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Ritenauer rehired by the city as commissioner

A familiar face is getting a short-term deal from the city of North Olmsted to finish out several projects he has begun.

Former Safety/Service Director Chase Ritenauer has been rehired by the city as public works commissioner for the remainder of the year.

“It’s essentially a seven-month deal,” North Olmsted Mayor Kevin Kennedy said. “We’re not going to hire another one after Chase leaves. He’s just going to finish out some projects he has helped get started in the city, like the new trash and recycling services and other public works projects.”

Kennedy said the continuing work on the wastewater treatment plant expansion and deciding whether the city should do leaf pickup inhouse with city employees were other projects Ritenauer will be working on.

Kennedy said Ritenauer’s salary would be prorated, or around $70,000, for the seven-month period. He said the city would use funds remaining from his previous position remaining open after he resigned several weeks ago, and money saved from recent retirements such as the streets foreman position, which weren’t filled right away.

Ritenauer left the city in order to run in the Democratic primary for mayor in his hometown of Lorain – which he won over incumbent Tony Krasienko and another challenger. Federal officials told him he could not remain a director in the city of North Olmsted and handle grant funds while a candidate in the partisan race. They said he could do one or the other, and he chose to remain in the mayor’s race.

Kennedy said federal officials have sent a letter that indicates a commissioner’s position is an allowable position while he runs in the general election for mayor.

“They’ve approved that move, but this will only be for seven months, or until the start of the next year,” Kennedy said.

In recent years, the Democratic candidate has always won the Lorain mayor’s post, but Kennedy said even if Ritenauer does not triumph as he is expected to, the new North Olmsted post is only short-term.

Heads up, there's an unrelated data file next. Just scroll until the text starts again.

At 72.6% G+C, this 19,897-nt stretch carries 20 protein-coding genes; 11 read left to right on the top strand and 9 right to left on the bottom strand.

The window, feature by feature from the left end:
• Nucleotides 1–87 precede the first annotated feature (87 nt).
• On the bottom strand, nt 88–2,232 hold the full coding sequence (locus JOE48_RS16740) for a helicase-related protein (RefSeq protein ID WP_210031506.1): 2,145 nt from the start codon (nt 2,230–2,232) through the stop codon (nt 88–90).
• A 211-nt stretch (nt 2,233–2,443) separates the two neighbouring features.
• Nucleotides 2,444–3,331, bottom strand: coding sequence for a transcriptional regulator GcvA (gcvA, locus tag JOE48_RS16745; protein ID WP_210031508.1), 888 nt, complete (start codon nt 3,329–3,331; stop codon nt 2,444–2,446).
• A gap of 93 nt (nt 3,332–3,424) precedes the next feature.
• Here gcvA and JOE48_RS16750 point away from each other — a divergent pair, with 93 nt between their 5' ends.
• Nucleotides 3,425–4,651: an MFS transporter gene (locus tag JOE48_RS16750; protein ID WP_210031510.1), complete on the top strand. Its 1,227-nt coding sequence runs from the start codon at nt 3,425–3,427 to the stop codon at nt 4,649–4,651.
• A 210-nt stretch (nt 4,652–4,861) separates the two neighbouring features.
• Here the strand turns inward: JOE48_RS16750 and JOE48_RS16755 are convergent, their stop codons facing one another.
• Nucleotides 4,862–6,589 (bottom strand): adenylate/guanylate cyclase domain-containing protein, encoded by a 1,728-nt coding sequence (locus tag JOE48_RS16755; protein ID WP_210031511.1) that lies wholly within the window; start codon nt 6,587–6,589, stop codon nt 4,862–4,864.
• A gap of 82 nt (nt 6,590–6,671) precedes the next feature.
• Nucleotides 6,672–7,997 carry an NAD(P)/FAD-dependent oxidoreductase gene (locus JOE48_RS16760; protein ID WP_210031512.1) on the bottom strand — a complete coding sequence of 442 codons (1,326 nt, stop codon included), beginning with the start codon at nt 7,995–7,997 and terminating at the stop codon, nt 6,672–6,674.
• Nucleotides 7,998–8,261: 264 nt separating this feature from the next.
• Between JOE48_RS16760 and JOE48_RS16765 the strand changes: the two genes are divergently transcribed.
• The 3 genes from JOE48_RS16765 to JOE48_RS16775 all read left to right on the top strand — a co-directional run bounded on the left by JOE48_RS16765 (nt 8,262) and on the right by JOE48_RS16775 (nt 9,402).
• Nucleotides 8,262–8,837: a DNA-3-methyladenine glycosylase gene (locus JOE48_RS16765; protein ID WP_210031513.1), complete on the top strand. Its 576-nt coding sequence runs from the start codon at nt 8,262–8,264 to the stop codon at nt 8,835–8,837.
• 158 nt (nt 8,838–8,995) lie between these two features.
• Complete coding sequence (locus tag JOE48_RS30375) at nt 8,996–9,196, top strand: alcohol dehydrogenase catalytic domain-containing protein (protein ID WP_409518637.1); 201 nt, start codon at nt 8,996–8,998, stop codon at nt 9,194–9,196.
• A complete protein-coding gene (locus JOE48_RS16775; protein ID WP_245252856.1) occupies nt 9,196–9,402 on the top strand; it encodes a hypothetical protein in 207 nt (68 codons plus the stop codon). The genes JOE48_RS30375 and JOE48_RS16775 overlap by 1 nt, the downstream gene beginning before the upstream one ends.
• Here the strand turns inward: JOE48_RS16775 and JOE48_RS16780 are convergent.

“It’s only for those few months,” he said.

Ritenauer said he’s glad to be able to finish some work in North Olmsted.

“There are some major projects under way that I’ll be glad to give some needed attention to by being able to come back for a short time,” he said. “Projects like the trash pickup, the leaf pickup decision about whether to do it in house, the expansion at the wastewater treatment plant, the implementation of the energy grant work, will all require a lot of work, and we can get more done this way.”

Ritenauer said he also will be working with his successor, Scott Thomas, in different areas.

“I should be able to pass along some institutional knowledge in the different areas and make the transition a little smoother for city,” he said.

Ritenauer has already resumed work and is headquartered in the service department offices in the former bus garage.

City Council Finance Committee Chairman Paul Barker said he’s glad to have Ritenauer’s expertise back – if even for a short time.

“It should help the city get some needed work done better,” Barker said.

 

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